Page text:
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Malaysian newspaper apologies about smoking Jesus image


A Malaysian newspaper has apologised for publishing a front-page image of Jesus smoking a cigarette and holding what appeared to be a can of beer.

The Tamil-language newspaper said the publication of the photograph was an unintentional mistake by a graphic artist, who downloaded the photo from the Internet to illustrate an article on quotations by great leaders.

"We apologise for the grave mistake. We also want to apologise if we have hurt anyone’s feelings," the newspaper, Makkal Osai, said in its 21 August edition.

S.M. Periasamy, the newspaper’s general manager, said the graphic artist did not notice the cigarette or beer can in the photograph that he used to illustrate a quotation, said to be taken from the Bible, about repentance and heaven.

The manager said the newspaper had written a letter of apology to Kuala Lumpur’s Roman Catholic archbishop Murphy Pakiam, who had earlier denounced the picture as a "desecration".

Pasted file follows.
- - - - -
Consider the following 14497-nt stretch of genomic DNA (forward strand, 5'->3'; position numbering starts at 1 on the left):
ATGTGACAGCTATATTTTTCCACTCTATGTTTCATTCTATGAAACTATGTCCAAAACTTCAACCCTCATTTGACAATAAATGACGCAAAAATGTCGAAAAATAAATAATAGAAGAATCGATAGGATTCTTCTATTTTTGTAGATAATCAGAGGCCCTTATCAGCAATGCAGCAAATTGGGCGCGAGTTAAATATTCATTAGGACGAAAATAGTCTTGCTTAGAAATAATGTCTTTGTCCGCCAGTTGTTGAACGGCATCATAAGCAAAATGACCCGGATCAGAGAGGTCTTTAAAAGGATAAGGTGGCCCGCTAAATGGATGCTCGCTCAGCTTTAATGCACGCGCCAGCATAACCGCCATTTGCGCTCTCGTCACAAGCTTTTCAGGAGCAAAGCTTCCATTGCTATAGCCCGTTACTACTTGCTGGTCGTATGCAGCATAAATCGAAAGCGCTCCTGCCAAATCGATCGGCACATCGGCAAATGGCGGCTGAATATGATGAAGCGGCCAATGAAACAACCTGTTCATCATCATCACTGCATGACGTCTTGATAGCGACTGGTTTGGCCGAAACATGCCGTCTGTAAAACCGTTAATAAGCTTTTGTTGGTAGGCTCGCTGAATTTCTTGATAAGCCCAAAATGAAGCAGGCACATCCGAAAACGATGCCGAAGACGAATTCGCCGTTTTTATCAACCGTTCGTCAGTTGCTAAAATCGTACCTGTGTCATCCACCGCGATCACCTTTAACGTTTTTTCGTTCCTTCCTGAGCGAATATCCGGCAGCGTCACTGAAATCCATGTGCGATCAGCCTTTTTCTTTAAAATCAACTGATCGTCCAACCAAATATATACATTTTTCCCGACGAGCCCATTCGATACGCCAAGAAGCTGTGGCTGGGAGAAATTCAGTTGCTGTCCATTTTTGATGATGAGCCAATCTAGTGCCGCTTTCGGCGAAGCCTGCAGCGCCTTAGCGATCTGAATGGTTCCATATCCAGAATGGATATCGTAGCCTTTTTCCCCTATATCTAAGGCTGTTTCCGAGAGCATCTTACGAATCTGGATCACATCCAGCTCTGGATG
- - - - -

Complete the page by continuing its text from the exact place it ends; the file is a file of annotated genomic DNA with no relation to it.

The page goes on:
The newspaper had also explained the mistake to the Malaysian government.

"At no time did we mean to downgrade any religion," Periasamy told local reporters.

The New Straits Times newspaper, a national daily, quoted Archbishop Pakiam as saying the image was upsetting to Catholics but that he now considered the matter closed.

Last year, Malaysia slapped a blanket ban on circulating or even possessing cartoons of the Prophet Muhammad after the government closed a local newspaper for printing the same caricatures that enraged many in the Islamic world when they were published in a Danish newspaper.

Reports indicate that on 24 August Malaysia’s government ordered Makkal Osai immediately to halt publication for a month as punishment for printing the offending image of Jesus.

Religion is a sensitive issue in Malaysia, where 60 percent of the country’s 27 million people are Muslims, with the rest being mostly Christians, Hindus and Buddhists. 

(c) Ecumenical News International